Amid all the debate about whether there's a shortage of skilled tech pros in this country and the hand-wringing over the state of U.S. computer science education, I found this Times of India article interesting.
It seems a top science advisor to the Prime Minister opposes that government's plan to substantially increase enrollment in engineering colleges. CNR Rao, a renowned chemist and chairman of the Prime Minister's Science Advisory Council, is quoted as saying:
What do we do with all these engineers (in India)?
The article says that admissions this year at engineering colleges in India topped 700,000, roughly 10 times that of the United States. (The article doesn't differentiate in the types of engineering. This post by the Computing Community Consortium, however, puts the U.S. numbers pretty close, based on the number of degrees awarded.)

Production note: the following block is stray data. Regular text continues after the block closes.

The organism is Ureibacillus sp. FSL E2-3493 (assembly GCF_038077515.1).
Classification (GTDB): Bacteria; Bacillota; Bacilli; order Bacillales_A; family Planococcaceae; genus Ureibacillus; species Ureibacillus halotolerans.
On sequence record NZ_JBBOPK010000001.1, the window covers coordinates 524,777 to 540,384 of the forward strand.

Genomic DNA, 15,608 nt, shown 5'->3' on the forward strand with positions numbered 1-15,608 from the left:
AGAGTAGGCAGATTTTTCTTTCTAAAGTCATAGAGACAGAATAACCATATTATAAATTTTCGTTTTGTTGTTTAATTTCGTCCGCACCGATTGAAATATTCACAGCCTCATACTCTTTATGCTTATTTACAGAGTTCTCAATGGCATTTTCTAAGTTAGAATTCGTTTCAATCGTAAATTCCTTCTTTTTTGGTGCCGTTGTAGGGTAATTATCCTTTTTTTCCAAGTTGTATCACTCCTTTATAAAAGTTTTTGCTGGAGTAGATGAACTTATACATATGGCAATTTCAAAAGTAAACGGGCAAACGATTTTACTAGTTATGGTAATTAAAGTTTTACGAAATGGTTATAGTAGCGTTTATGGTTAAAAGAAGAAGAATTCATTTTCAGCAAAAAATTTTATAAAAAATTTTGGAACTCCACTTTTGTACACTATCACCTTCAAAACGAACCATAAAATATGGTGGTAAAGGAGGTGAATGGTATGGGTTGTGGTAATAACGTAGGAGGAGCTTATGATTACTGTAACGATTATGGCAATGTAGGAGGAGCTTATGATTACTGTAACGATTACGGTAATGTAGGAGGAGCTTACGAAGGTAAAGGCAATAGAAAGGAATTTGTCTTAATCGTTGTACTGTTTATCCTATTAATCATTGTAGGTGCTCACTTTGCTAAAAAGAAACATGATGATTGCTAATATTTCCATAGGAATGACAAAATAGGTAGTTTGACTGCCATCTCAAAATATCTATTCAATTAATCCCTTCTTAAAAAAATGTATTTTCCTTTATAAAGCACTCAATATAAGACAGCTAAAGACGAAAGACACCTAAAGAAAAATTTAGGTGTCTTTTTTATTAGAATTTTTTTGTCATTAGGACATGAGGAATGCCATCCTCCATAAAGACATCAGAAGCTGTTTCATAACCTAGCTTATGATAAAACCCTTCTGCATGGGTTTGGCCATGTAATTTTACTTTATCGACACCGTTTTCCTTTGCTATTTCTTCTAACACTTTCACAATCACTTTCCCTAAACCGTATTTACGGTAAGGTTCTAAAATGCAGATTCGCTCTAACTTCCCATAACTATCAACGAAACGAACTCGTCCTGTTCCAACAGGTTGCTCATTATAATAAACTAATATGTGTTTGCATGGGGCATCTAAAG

Rao worries about the quality of instruction being provided and advocates increasing enrollment in other majors, such as economics, poetry, philosophy, botany and biology-clearly an effort to spread the workforce across the potential jobs, similar to the initiatives of other countries.
Meanwhile, in what he calls "Indian Technology's Fourth Wave," entrepreneur-turned-scholar Vivek Wadhwa has some ideas for using all those engineers. He tells how Indian entrepreneurs are developing products that solve problems for the developing world, rather than being focused on the West.